If I understand you correctly that's a tighter implementation you're talking about (and what I was originally talking about in this proposal), i.e. memoizing a method with an argument list equal to  (an empty list). The first time this method gets called with the argument list equal to  it calculates the result, caches it in a hash table like so: cache[] = result and returns the result. Every other time it's called it simply returns cache[].
Storing the results in a hash table allows to also cache all the other executions of this method, for instance, calling it with an argument list [1231, "asdfa"] will at first execution create another record in the cache like so: cache[[1231, "asdfa"]] = result and return it all the other times the method gets called with arguments [1231, "asdfa"].
This technique has a very wide application range, not just math calculations - basically, any side-effectless method. For instance parsing the same file, of which you know that it didn't change, making a remote request which you know to bring you the same result - basically any operation you know to take longer than a hash-table search.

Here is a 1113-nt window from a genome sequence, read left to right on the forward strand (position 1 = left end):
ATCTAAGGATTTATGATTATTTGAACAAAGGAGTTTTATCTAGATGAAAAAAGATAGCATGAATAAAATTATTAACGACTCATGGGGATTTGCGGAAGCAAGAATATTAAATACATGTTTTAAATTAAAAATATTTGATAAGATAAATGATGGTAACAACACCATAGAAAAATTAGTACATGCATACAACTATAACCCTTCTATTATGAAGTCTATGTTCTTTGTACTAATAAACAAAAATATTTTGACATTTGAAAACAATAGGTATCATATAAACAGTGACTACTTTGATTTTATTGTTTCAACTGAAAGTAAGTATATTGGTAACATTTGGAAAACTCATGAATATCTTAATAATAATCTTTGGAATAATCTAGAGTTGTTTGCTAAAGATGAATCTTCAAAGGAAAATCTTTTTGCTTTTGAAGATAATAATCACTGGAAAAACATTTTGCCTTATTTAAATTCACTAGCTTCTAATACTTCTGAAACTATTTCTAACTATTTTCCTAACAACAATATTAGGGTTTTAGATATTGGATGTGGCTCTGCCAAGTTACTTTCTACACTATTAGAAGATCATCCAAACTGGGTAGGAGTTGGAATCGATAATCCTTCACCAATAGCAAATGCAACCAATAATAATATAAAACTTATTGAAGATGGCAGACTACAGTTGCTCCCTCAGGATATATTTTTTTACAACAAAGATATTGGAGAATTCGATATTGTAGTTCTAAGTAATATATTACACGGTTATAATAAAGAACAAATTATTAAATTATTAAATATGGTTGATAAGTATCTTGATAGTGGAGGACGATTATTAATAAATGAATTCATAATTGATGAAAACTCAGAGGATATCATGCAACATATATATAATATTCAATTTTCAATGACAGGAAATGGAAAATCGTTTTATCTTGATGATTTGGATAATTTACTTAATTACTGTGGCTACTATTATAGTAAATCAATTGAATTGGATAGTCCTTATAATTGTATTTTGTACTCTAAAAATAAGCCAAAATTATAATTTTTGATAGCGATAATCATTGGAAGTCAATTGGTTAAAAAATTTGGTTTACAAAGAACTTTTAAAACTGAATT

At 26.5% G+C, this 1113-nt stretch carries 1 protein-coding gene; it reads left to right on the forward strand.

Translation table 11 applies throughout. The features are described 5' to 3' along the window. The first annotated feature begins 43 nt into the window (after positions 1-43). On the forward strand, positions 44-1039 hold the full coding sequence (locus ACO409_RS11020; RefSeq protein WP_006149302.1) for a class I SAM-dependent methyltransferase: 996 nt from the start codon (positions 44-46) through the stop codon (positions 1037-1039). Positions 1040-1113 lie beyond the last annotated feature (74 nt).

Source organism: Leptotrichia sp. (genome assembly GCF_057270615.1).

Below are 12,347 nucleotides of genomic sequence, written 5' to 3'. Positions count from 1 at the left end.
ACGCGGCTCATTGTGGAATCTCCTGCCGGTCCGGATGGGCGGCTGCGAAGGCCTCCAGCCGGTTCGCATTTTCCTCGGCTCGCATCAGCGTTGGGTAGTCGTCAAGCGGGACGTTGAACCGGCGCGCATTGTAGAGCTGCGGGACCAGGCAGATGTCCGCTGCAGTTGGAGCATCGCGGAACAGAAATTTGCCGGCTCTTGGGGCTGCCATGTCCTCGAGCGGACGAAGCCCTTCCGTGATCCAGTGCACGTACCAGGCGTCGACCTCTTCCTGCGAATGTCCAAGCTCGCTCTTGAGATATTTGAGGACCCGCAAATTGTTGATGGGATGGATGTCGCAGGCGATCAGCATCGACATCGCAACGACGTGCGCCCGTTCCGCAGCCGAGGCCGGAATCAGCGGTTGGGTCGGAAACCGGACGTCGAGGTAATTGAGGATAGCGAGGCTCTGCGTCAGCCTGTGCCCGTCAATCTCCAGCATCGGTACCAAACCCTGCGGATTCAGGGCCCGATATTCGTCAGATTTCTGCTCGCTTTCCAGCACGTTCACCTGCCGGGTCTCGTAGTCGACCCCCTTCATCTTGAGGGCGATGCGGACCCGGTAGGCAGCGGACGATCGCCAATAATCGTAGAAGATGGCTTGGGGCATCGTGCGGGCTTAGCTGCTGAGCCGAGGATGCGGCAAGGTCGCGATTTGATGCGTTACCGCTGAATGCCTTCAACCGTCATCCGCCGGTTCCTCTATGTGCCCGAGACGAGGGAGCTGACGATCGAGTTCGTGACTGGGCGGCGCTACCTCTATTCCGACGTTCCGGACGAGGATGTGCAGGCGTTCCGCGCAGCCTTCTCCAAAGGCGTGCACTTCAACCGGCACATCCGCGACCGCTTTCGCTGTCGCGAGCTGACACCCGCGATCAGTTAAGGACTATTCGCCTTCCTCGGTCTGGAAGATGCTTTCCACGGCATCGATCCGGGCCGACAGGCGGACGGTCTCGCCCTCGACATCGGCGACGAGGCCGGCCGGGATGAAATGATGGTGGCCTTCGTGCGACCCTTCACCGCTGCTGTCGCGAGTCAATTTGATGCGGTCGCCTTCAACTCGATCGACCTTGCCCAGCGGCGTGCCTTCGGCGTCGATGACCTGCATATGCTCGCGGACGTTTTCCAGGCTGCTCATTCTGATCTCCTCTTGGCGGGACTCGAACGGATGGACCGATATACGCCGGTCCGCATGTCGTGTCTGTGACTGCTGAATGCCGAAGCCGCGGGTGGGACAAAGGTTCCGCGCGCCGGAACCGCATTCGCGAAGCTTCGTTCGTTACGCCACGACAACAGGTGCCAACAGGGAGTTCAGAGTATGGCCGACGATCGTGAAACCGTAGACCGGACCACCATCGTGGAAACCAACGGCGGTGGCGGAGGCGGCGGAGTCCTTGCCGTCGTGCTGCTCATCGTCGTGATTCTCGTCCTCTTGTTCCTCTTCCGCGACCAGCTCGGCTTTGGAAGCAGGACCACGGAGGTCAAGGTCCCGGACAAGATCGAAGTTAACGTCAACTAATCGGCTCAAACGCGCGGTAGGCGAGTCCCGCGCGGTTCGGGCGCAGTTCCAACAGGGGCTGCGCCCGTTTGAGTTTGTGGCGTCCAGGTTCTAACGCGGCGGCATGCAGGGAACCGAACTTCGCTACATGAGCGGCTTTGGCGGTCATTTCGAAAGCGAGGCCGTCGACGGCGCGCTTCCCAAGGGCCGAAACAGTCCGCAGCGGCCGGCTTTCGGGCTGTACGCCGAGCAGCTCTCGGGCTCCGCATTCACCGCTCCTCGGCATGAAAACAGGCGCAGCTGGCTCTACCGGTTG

This technique will require additional RAM, but then again it will still be managed garbage collector.
On the question about restricting it to immutables only - i think it would be an overcomplication. The user of the feature should know what he's doing, otherwise he doesn't have a reason to do it. Any kind of restriction would be an overcomplication resulting in excessive calculations actually since since it's a dynamic language, and again since it's a dynamic language it won't make sense anyway. This feature really is a basic stuff.